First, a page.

- Publisher: Random House Inc
- Format: Hardback | 336 pages
- Dimensions: 157mm x 211mm x 30mm | 454g
- Publication date: 2 January 2007
- Publication City/Country: New York
- ISBN 10: 1400064287
- ISBN 13: 9781400064281
- Edition statement: New.
- Sales rank: 21,144
Mark Twain once observed, "A lie can get halfway around the world before the truth can even get its boots on." His observation rings true: Urban legends, conspiracy theories, and bogus public-health scares circulate effortlessly. Meanwhile, people with important ideas-business people, teachers, politicians, journalists, and others-struggle to make their ideas "stick." Why do some ideas thrive while others die? And how do we improve the chances of worthy ideas? In "Made to Stick," accomplished educators and idea collectors Chip and Dan Heath tackle head-on these vexing questions. Inside, the brothers Heath reveal the anatomy of ideas that stick and explain ways to make ideas stickier, such as applying the "human scale principle," using the "Velcro Theory of Memory," and creating "curiosity gaps." In this indispensable guide, we discover that sticky messages of all kinds-from the infamous "kidney theft ring" hoax to a coach's lessons on sportsmanship to a vision for a new product at Sony-draw their power from the same six traits. "Made to Stick "is a book that will transform the way you communicate ideas. It's a fast-paced tour of success stories (and failures)-the Nobel Prize-winning scientist who drank a glass of bacteria to prove a point about stomach ulcers; the charities who make use of "the Mother Teresa Effect"; the elementary-school teacher whose simulation actually prevented racial prejudice. Provocative, eye-opening, and often surprisingly funny, "Made to Stick" shows us the vital principles of winning ideas-and tells us how we can apply these rules to making our own messages stick.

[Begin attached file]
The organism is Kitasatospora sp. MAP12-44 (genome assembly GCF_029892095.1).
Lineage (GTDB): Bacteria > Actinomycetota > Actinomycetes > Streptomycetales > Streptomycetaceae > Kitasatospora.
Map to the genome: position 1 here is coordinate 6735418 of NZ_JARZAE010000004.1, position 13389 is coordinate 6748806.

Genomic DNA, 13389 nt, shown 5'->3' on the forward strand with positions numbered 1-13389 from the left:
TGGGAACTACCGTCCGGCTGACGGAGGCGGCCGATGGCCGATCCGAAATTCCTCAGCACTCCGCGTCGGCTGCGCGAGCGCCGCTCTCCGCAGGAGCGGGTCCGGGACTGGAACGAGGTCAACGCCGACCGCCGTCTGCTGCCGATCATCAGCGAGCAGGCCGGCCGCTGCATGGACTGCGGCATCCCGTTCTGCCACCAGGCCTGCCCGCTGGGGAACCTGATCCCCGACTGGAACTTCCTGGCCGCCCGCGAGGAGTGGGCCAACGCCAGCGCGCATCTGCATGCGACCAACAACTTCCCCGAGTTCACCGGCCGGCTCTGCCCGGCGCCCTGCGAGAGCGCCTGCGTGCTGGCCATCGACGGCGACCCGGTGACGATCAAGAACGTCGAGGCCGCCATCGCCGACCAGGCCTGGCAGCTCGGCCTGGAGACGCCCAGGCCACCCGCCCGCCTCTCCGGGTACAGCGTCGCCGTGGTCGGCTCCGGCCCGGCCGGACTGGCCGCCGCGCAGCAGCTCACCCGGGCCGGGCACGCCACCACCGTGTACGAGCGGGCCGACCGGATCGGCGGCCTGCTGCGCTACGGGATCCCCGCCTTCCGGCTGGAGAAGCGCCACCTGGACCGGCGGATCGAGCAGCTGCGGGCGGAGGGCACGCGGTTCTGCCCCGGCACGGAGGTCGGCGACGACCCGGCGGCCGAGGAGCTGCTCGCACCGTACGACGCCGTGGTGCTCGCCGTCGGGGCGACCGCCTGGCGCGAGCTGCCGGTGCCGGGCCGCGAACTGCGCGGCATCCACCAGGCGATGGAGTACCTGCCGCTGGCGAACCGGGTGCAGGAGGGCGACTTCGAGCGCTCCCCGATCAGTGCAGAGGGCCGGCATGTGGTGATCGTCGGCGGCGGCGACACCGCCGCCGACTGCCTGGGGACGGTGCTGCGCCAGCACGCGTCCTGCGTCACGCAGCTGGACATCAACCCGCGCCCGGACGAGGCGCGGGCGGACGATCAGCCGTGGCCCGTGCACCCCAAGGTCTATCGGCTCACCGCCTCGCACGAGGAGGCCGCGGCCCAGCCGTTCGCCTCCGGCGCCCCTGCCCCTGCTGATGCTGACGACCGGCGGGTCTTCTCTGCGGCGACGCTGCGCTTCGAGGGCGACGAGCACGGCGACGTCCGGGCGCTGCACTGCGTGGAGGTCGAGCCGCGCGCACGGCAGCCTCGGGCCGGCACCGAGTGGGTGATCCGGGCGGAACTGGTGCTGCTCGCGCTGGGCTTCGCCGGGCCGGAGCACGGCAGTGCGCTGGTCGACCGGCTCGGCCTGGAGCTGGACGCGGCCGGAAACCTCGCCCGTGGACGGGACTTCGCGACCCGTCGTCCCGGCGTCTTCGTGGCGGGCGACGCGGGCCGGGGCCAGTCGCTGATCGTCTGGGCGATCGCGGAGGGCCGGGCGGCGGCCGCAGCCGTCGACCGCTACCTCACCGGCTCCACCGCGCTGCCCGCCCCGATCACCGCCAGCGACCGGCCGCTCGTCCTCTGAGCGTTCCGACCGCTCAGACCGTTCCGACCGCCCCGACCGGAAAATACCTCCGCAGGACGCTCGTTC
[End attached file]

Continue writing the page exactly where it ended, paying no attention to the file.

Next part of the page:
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Chip Heath is a professor of organizational behavior in the Graduate School of Business at Stanford University. He lives in Los Gatos, California. Dan Heath is a Consultant to the Policy Programs of the Aspen Institute. A former researcher at Harvard Business School, he is a co-founder of Thinkwell, an innovative new-media textbook company. He lives in Raleigh, North Carolina.
By Keith Rozario 09 Feb 2010
Why do some ideas seem to stick in your mind like velcro, while others fade away into the back of your mind?
Why do you remember urban myths but not the 52 states of America?
Dan and Chip Heath have written a great book that explains why some ideas stick and some don't and how you can get your messages to stick as well. They've basically searched through all the 'sticky' ideas and found many consistent themes in all of them:
1) They're Simple. Simple ideas stick, complex ideas don't. A grapefruit is like an orange sticks. A grapefruit is a citrus fruit that's about 4 inches in diameter and spherical in shape doesn't stick.
2) They're unexpected. Like a punchline of a funny joke, unexpected ideas jerk the brain into reversing and rehearsing. It makes the idea stick.
3) They're credible. Both Authorities and anti-authorities speaking on something are better than total strangers.
4) They're concrete. Vivid explanations like he brushed his teeth with a Darth Vader toothbrush stick. Not so vivid like he brushed his teeth in the morning don't.
5) They're emotional. Telling something emotionally connecting sticks. Rational, fact-based analogies don't.
6) They're stories. People remember stories like Little red riding hood, how Columbus found the new world, better than facts in bullet points.
Put them all together and you get Simple, Unexpected, Credible, Concrete, Emotional and Story...the acronym being SUCCESs.
The book sticks, and I read it twice. Definitely recommend it to anyone.